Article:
California solar advocates deliver 120k public comments to commission ahead of NEM 3.0 decision

Hundreds of solar supporters, including consumers, affordable housing advocates, faith leaders, environmentalists, conservationists and climate activists gathered for a rally at the California State Capitol building to deliver more than 120,000 public comments to the California Public Utilities Commission (CPUC). ) and Gov Gavin Newsom, who called on them to save rooftop solar and halt investor utility proposals to make solar unaffordable in the state.

In addition to the public comment delivery, solar supporters placed a 30-ft inflatable “utility profit grab” on the steps of the Capitol and performed a “human billboard” message on the Capitol lawn that read “Gov: 100,000+ Say Stop Utility Profit Grab Red California Solar.”

“This is where the rubber hits the road with power outages, rising electricity bills and air pollution,” said Dave Rosenfeld, director of the Solar Rights Alliance. increase our progress and reject the utility profit hold that threatens to set us back.”

The tidal wave of public support for solar energy precedes an expected proposal for a decision by the CPUC in the coming days on the future of grid metering. Grid metering is the government policy that makes rooftop solar more affordable for all types of consumers by compensating them for the excess energy they produce and sharing with their neighbors and protecting them from discriminatory fees. Rooftop solar is growing fastest in working-class and middle-class neighborhoods because of successful policies such as net energy metering.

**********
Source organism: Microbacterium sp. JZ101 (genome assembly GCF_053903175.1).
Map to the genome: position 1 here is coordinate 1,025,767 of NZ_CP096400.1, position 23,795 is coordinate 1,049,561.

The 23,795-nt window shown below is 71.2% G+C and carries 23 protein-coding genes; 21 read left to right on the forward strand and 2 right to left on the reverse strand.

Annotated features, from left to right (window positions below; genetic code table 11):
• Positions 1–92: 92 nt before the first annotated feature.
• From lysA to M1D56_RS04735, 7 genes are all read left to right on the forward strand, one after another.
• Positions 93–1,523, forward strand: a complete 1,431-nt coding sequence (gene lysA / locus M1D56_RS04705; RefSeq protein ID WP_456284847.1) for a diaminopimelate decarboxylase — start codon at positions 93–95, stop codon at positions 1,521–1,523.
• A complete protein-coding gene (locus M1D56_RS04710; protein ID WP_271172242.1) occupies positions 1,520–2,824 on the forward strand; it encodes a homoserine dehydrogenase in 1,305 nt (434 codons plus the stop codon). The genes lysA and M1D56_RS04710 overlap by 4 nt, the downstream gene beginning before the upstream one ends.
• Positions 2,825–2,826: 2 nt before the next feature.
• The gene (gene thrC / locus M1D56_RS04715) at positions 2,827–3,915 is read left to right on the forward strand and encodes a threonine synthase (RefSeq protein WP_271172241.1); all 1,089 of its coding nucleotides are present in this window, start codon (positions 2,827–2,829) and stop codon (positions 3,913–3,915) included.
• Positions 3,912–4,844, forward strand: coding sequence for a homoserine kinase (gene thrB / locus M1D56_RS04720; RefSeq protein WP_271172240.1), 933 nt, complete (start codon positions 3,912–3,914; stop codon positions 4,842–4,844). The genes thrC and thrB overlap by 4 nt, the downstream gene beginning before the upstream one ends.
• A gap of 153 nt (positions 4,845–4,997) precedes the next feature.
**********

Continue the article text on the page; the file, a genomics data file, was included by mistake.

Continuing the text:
“The best way to ensure a cleaner and more affordable energy future for our communities is to generate our energy from solar panels on our homes, churches, small businesses and schools,” said Green the Church, Executive Director Pastor Ambrose Carroll “We have a moral responsibility to future generations to expand access to rooftop solar by maintaining net meters for working families and not adding fees that only benefit the major utilities.”

PG&E and other major utilities want to change the rules in their favor to eliminate a growing competitor, trap consumers in utility monopolies, and maintain the need for expensive and often dangerous transmission lines that are a major driver of utility profits and the cost of the taxpayer. Proposals submitted by the utilities and other solar energy opponents would drastically reduce the credit solar consumers receive and add expensive monthly solar charges to their utility bills.

“This is really a debate between energy democracy versus energy monopoly. The major utilities want to protect their control over the supply of energy to protect their multi-billion dollar profits,” said Esperanza Vielma, executive director of the Environmental Justice Coalition for Water. in a way that is cleaner and more affordable.”

If utilities have their way, solar will become unaffordable for most consumers, cost thousands of solar jobs, make California more vulnerable to fires and blackouts, and advance California’s clean energy advances needed to tackle climate change. to fight, derail. By making the clean energy transition slower and more expensive, the utility’s profit grab would cost the state tens of billions over time and $295 a year each taxpayer.

“California risks losing more than 50,000 jobs and 1,500 small businesses if the state turns off its rooftop solar lights,” said Bernadette Del Chiaro, executive director of the California Solar & Storage Association. “Governor Newsom and the CPUC should not reward major utilities like PG&E while destroying jobs, harming ordinary consumers and derailing California’s climate change efforts. We must keep California a solar state.”

To date, more than 600 different organizations have supported grid and rooftop solar protection, making the Save California Solar coalition one of the largest in the history of the clean energy struggle in the state. a still strong lobby for fossil fuels.

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